Summary of Lecture by Hiroshi Yasuda
April 26, 2008
Tokyo, Japan

We have conducted investigations to determine the degree of heavy metal pollution in hair from parents and children in Japan. This kind of study is rarely done, so we think the data is very valuable. Among the heavy metals that are needed by the body, intake of minerals through food is necessary to a certain degree. However, there are substances that do more harm, such as mercury, lead and cadmium. In Japan, these are known for the specific diseases they caused in the past, such as Minamata disease (mercury), lead poisoning, and the Itai-itai disease (cadmium). Also, arsenic in milk and water wells have caused health problems. Aluminum is known to cause dialysis encephalopathy syndrome, while copper has caused the Wilson disease. Even though they are all necessary substances, they can cause severe symptoms and disease if the intake is high.

In this study, we looked at the concentrations of harmful heavy metals in hair samples from 34 women (control group), 78 mothers, 49 children (female) and 31 children (boys). We investigated the levels, and generally we found that they were higher in the children than in their mothers.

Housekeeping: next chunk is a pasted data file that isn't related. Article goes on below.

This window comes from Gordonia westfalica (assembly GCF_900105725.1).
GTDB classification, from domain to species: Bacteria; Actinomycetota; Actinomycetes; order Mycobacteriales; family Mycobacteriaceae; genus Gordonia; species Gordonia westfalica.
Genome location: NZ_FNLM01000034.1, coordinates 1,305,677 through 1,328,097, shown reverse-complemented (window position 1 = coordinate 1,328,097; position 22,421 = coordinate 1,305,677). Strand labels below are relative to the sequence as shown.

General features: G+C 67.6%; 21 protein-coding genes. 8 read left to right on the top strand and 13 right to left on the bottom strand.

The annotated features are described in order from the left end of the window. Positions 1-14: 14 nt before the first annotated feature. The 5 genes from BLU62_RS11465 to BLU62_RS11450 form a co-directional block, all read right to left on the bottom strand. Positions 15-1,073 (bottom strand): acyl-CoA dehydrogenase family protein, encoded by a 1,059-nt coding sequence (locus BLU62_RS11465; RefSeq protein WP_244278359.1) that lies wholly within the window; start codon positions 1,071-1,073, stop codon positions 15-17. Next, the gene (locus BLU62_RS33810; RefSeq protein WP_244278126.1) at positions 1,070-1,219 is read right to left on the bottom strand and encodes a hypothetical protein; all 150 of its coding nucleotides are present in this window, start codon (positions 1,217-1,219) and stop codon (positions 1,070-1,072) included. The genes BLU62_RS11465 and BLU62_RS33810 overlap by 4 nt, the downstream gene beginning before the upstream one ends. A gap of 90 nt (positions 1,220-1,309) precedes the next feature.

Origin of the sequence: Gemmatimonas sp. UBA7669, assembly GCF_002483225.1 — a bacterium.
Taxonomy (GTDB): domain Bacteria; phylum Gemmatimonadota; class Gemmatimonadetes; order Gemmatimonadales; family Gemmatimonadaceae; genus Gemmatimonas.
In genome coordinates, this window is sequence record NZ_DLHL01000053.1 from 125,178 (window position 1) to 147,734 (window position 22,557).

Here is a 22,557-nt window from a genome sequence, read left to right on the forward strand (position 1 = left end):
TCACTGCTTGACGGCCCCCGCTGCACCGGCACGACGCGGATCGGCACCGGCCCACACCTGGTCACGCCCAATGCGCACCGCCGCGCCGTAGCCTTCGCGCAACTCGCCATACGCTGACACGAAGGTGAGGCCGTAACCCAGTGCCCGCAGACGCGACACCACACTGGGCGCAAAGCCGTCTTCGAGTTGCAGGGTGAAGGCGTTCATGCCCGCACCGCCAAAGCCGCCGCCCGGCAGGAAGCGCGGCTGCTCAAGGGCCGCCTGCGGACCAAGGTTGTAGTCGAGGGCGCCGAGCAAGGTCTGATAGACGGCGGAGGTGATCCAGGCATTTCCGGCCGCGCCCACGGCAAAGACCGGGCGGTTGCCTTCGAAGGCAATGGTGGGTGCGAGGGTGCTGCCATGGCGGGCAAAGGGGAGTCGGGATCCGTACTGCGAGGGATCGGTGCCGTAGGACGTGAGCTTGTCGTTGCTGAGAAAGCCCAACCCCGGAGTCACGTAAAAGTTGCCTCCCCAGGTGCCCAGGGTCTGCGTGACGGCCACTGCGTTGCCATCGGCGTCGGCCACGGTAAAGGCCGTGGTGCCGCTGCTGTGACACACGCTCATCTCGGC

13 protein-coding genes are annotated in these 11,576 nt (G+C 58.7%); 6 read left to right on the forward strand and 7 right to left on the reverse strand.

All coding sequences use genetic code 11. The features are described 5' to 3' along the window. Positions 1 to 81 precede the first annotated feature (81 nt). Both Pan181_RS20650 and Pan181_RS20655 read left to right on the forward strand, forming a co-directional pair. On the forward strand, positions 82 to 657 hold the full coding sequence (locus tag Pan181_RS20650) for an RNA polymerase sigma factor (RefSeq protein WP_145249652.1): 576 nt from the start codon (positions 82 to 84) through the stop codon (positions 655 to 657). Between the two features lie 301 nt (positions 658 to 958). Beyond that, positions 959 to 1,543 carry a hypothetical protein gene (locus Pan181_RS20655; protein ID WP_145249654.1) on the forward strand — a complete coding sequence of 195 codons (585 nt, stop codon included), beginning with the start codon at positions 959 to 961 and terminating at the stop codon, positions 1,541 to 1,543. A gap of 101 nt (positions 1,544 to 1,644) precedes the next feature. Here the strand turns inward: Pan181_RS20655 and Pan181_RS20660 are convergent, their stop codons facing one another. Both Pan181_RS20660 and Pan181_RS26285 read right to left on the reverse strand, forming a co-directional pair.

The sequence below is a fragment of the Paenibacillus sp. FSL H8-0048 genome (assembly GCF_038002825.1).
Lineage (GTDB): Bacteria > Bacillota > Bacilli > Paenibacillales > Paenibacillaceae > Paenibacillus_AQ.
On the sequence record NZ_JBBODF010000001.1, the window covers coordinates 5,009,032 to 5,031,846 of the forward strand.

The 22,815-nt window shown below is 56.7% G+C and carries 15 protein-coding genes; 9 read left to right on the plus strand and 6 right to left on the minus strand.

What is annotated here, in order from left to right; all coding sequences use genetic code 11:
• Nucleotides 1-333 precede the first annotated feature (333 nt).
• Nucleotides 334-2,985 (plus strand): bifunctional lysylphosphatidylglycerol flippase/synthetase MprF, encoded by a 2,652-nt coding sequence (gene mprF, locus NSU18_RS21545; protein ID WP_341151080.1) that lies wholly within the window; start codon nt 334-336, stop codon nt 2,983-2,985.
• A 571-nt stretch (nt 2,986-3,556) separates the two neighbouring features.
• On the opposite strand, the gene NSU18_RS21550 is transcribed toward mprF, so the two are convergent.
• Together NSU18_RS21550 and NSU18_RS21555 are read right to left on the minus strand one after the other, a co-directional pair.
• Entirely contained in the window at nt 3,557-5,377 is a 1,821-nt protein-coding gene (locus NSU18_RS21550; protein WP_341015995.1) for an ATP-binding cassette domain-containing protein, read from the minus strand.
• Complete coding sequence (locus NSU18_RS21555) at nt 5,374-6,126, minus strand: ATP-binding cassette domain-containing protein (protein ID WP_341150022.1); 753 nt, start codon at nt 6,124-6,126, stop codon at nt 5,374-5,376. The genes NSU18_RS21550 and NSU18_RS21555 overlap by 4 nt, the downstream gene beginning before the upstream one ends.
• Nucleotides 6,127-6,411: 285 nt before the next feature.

We found that for both mercury and arsenic there was a positive correlation between levels found in mother and child. For cadmium, lead, and aluminum, there were significantly higher values in the children than in the mothers. Some among the children had 10 times higher levels compared to their mothers.

More details: Food Safety Citizen’s Watch Issue # 16

Please continue raising your dairy cattle with non-GMO feed!

080401-non-gmo-feed-letter (pdf)

The Non! GMO Campaign has sent a letter to Australian food producers regarding GM-free dairy products:

Japan currently imports farm products, beef and other meat products, dairy products, natural cheese, and wheat from the following top four countries: The United States, China, EU and Australia. Due to the outbreak of BSE in North America, Japan has increased its imports of beef from Australia and New Zealand, as we are aware of the fact that safe and delicious beef as well as dairy products are produced by grass feeding. In particular, we understand that since Australia has sufficient pasture land, you are raising cows with grass instead of feeding large amounts of grain.

However, we are very concerned that several states in your country lifted their moratoria against farming GM crops. We agree with the Australian NGO “Mothers against Genetic Engineering”, who say: “We want our children to drink milk from cows that are not fed with GM feed!”